A senator broke his code of ethics during the freedom convoy

The Senate Ethics Officer has concluded that Conservative Senator Michael MacDonald violated the code of conduct during the “ freedom convoy in February 2022.

The Nova Scotia senator was filmed lambasting residents of downtown Ottawa who complained about the protests, saying they were overpaid and underemployed. In the recording, Mr. MacDonald is heard asking that he not be recorded, and the videographer falsely claims that he is not.

In the video, MacDonald describes residents as overpaid and underemployed.

“It’s everybody’s fucking city, it’s the capital of the country. It’s not your fucking town just because you have a six-figure salary and you work 20 hours a week. You haven’t worked a full week in two years. It’s sickening,” the senator says in the recording.

In the video, Mr MacDonald calls his wife “Karen” – a derogatory term for a narcissistic woman – for standing up to the protests. Although police have ordered protesters to clean up the scene, Mr MacDonald adds that he “doesn’t want them to leave”.

Mr. MacDonald apologized for his remarks in the Senate last February. He told the media and Senate Ethics Counselor Pierre Legault that he had been drinking that night.

The Senate Ethics Counselor believes Mr. MacDonald violated six sections of the code that governs the work of senators, two of which relate to his conduct and four others for lack of compliance during the investigation itself.

“Senators are meant to represent Canadians, not denigrate, mock and belittle them, while encouraging illegal activity at a time when a state of emergency has been declared,” Mr. Legault wrote in a published report. Tuesday.

He added that the senator’s request not to be filmed showed “an intentional failure to exercise dignified reserve and restraint.”

Mr. Legault ruled that Mr. MacDonald’s comments violated the rules that senators “respect the highest standards of dignity inherent in the office of senator” and “refrain from acting in a manner that could harm the office of senator or to the institution of the Senate”.


The investigation began when nine other senators filed complaints, and the ethics officer determined that the Red Chamber must formally censure members whose conduct damages the reputation of the Senate.

Mr. Legault asked Mr. MacDonald to take three actions, two of which he did: offer an apology to the House which would also be posted on social media.

The third recommendation was to subject Mr. MacDonald to a vote of no confidence by his colleagues, which is a formal expression of the Senate’s disapproval of something.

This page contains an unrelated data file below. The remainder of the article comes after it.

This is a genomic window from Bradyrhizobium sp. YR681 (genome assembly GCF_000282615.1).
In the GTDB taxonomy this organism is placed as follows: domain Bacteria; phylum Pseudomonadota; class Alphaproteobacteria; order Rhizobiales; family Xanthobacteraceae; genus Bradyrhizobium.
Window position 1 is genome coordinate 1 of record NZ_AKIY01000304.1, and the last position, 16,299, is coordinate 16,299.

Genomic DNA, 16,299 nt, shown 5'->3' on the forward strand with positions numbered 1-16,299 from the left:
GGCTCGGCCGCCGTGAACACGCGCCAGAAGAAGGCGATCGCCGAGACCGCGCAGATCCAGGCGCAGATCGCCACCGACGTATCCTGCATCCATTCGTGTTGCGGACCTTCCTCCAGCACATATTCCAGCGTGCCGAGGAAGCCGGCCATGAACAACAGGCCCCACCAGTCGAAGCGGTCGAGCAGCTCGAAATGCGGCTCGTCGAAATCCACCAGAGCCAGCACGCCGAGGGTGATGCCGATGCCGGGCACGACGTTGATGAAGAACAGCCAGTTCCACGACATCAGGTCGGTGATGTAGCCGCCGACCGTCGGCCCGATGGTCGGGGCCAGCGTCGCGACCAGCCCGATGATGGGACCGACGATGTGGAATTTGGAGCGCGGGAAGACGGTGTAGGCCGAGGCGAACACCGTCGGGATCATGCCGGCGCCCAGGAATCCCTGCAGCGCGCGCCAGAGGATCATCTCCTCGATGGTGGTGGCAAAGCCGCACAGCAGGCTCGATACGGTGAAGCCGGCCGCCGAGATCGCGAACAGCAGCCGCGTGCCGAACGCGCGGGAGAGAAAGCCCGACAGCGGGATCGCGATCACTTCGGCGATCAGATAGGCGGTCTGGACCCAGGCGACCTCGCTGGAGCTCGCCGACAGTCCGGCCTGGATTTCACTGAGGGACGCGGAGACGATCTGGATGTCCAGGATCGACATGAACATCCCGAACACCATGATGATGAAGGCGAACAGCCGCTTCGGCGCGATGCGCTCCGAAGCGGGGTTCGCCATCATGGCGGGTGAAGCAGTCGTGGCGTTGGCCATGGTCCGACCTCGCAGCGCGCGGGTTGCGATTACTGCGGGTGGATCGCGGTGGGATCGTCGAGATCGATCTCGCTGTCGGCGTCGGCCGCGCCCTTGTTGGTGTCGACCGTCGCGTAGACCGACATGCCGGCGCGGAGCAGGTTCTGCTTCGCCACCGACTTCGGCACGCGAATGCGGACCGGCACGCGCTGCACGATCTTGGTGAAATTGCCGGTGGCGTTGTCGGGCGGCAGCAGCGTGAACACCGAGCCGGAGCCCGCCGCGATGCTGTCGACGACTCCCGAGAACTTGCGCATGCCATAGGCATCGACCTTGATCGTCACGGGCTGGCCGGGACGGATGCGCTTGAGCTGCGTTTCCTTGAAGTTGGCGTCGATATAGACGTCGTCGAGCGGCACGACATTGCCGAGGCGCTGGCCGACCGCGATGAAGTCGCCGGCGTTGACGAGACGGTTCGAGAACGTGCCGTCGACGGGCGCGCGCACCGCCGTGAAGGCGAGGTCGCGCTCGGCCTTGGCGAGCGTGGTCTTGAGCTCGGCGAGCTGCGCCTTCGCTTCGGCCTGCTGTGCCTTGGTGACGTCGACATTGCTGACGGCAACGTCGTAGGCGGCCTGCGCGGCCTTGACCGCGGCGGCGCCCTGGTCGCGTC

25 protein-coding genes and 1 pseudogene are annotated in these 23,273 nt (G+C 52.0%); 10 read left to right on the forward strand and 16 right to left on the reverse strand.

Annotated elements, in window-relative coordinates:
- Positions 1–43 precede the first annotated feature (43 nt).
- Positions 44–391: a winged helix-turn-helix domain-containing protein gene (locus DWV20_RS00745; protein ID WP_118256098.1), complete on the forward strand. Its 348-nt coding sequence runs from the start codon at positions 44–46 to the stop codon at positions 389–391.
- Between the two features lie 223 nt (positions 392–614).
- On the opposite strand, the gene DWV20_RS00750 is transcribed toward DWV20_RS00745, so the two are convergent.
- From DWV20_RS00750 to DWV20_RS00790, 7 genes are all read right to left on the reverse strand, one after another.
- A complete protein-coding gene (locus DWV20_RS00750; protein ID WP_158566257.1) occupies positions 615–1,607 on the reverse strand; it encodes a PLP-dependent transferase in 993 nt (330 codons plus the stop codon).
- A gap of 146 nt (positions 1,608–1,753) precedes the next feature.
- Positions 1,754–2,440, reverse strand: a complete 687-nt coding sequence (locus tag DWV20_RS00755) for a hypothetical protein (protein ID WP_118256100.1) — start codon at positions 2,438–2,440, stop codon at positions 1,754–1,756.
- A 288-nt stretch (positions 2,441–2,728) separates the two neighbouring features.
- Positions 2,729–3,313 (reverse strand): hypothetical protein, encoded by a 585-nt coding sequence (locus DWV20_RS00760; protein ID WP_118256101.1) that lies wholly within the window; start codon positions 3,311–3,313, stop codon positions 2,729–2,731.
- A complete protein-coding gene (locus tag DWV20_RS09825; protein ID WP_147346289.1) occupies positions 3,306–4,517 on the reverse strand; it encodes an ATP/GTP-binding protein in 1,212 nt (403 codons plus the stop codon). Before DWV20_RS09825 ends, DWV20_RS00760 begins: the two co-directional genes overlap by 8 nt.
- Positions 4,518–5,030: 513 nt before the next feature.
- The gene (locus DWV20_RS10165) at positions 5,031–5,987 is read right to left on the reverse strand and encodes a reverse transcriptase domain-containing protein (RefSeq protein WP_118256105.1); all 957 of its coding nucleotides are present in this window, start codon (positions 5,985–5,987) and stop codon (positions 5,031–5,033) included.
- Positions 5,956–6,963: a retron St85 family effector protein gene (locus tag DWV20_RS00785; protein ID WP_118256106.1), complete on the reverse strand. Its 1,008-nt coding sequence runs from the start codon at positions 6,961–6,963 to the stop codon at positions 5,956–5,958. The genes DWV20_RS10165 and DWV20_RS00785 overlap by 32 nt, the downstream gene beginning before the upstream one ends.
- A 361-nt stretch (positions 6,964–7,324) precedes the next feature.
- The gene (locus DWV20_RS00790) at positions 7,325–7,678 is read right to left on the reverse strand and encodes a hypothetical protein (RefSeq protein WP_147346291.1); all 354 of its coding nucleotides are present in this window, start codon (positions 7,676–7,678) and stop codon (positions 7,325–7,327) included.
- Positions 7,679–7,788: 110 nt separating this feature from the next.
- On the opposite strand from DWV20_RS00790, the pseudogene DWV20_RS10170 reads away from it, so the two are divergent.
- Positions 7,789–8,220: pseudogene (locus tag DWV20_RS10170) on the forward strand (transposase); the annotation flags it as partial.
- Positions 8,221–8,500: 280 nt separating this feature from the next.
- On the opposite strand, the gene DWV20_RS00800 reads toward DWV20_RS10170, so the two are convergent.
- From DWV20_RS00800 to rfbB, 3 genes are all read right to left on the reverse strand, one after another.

According to the report, Mr. MacDonald rejected this measure. The report says “there was nothing significant in” [sa] conduct” because he did not break any law, act aggressively, or misuse Senate resources. “It’s certainly not an ethical issue,” MacDonald reportedly wrote.

His lawyer claimed that the Senate counselor’s request violated the special rights held by senators and MPs, known as parliamentary privilege, as well as the independence of the Senate. In a letter to the ethics office, the attorney called it “an insidiously coercive example of forced speech.”

Mr. Legault, Mr. MacDonald and his attorney exchanged a series of letters for more than a year, with the senator refusing to answer a list of detailed questions he deemed irrelevant and topics of “partisan debate” that raised “highly controversial public policy issues”.

The senator was particularly upset that the adviser asked him who he had had dinner with before making his comments. Legault said that information could have been relevant to determining who witnessed the exchange with the person who videotaped the remarks, and whether the senator was performing parliamentary duties at the time.

Mr. MacDonald eventually sought to have a Senate committee look into the matter, which the office said would undermine the credibility of the investigative process, which is supposed to remain confidential and free from political interference.

“His lack of cooperation was a flagrant disregard for the process outlined in the code and which was duly adopted by the Senate,” Mr. Legault wrote.

He added that Mr MacDonald should have shown “real remorse” for his comments by telling his peers they could proceed with a vote of no confidence.

Mr. Legault concluded that Mr. MacDonald had again breached the code’s requirement to act “with dignity, honor and integrity” in the performance of his parliamentary duties, due to his repeated refusal to comply with the investigation. For this reason, he is now recommending “penalty sanctions by the Senate” against Mr. MacDonald.

“His conduct in this regard was so egregious that no action would be taken to remedy the harm his actions have caused to the office of a senator and to the institution of the Senate,” the ethics counselor wrote.

The Senate Conflict of Interest Committee will receive the report and can then schedule hearings on the matter, although the Senate will adjourn until September 19.

In an email sent Tuesday, MacDonald said he would discuss the report with that committee. “Out of respect for the process, I will not comment further at this time,” he said.

Mr. MacDonald has been a senator since his appointment on the advice of former Prime Minister Stephen Harper in 2009.

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